not always welcomed
Acts 17:1-9 (JDV)
Acts 17:1 After they passed through Amphipolis and Apollonia, they came to Thessalonica, where there was a Jewish synagogue.
Acts 17:2 As usual, Paul went into the synagogue, and on three Sabbath days made speeches for them from the Scriptures,
Acts 17:3 explaining and proving that it was necessary for the Messiah to endure these things and to get up from the dead: “This Jesus I am proclaiming to you is the Messiah.”
Acts 17:4 Some of them were persuaded and joined Paul and Silas, including a large number of God-fearing Greeks, as well as a number of the leading women.
Acts 17:5 But the Jews became envious, and they brought together some evil men from the marketplace, formed a mob, and started a riot in the city. Attacking Jason’s house, they searched for them to bring them out to the public assembly.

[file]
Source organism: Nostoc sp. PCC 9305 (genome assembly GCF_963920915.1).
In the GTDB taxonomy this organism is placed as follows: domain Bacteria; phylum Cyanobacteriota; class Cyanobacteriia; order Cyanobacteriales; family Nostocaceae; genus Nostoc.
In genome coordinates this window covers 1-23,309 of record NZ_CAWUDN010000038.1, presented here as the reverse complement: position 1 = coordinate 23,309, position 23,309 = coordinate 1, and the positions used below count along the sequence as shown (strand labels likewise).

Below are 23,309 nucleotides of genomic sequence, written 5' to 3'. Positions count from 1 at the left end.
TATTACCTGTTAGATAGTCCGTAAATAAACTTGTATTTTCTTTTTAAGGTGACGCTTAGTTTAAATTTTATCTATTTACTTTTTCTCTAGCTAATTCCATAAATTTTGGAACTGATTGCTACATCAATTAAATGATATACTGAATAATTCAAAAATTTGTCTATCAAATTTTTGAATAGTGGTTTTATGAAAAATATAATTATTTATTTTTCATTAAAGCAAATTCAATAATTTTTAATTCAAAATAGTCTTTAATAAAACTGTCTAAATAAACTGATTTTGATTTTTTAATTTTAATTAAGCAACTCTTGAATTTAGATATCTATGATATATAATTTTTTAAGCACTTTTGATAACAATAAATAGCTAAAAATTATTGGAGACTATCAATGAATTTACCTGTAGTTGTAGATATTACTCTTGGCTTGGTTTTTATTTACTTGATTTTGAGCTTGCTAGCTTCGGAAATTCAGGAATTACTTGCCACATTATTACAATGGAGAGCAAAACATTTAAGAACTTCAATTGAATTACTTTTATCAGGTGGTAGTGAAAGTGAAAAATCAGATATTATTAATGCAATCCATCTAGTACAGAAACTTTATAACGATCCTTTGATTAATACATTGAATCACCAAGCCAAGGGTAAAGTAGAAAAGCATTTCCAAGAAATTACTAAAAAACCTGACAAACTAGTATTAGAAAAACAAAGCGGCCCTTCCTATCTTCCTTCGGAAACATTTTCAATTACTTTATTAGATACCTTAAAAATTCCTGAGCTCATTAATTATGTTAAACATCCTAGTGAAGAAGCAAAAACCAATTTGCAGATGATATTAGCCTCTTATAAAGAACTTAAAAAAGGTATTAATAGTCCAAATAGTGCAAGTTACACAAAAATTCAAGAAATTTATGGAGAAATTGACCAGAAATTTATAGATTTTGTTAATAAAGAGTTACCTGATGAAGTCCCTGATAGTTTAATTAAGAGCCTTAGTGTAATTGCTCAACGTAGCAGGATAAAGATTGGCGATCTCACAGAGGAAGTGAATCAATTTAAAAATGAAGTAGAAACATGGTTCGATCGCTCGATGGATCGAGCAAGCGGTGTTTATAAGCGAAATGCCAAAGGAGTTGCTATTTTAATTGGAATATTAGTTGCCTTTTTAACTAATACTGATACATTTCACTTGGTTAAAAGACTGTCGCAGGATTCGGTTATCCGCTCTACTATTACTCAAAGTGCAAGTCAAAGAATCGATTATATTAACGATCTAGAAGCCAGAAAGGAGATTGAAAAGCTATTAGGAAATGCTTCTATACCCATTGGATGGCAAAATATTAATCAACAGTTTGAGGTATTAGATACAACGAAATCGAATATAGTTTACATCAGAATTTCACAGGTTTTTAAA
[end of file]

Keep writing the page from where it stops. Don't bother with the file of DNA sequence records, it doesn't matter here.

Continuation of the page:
Acts 17:6 When they did not find them, they dragged Jason and some of the brothers before the city officials, shouting, “These men who have turned the world upside down have come here too,
Acts 17:7 and Jason has welcomed them. They are all acting contrary to Caesar’s decrees, saying that there is another king– Jesus.”
Acts 17:8 The crowd and city officials who heard these things were agitated.
Acts 17:9 After taking a security bond from Jason and the others, they let them go.
not always welcomed
A few years ago, our Bible College in the Philippines had gone into a distant village to share the gospel. We were invited to play a basketball game with the local village team, and the village graciously allowed one of our students to preach a message during half-time. We even had a few from the village who wanted to hear more after the game, and some who wanted to start a church. But there already was a Catholic church in the village, and the local priest was concerned about what we were doing. He asked to speak with the professors after the game.
This was a rather mild incident compared to what was experienced in Thessalonica. But it was a reminder for us of the cost of sharing the gospel — that it would not always be welcomed, no matter what our intentions.
Lord, give us the courage to share, regardless of the welcome we receive.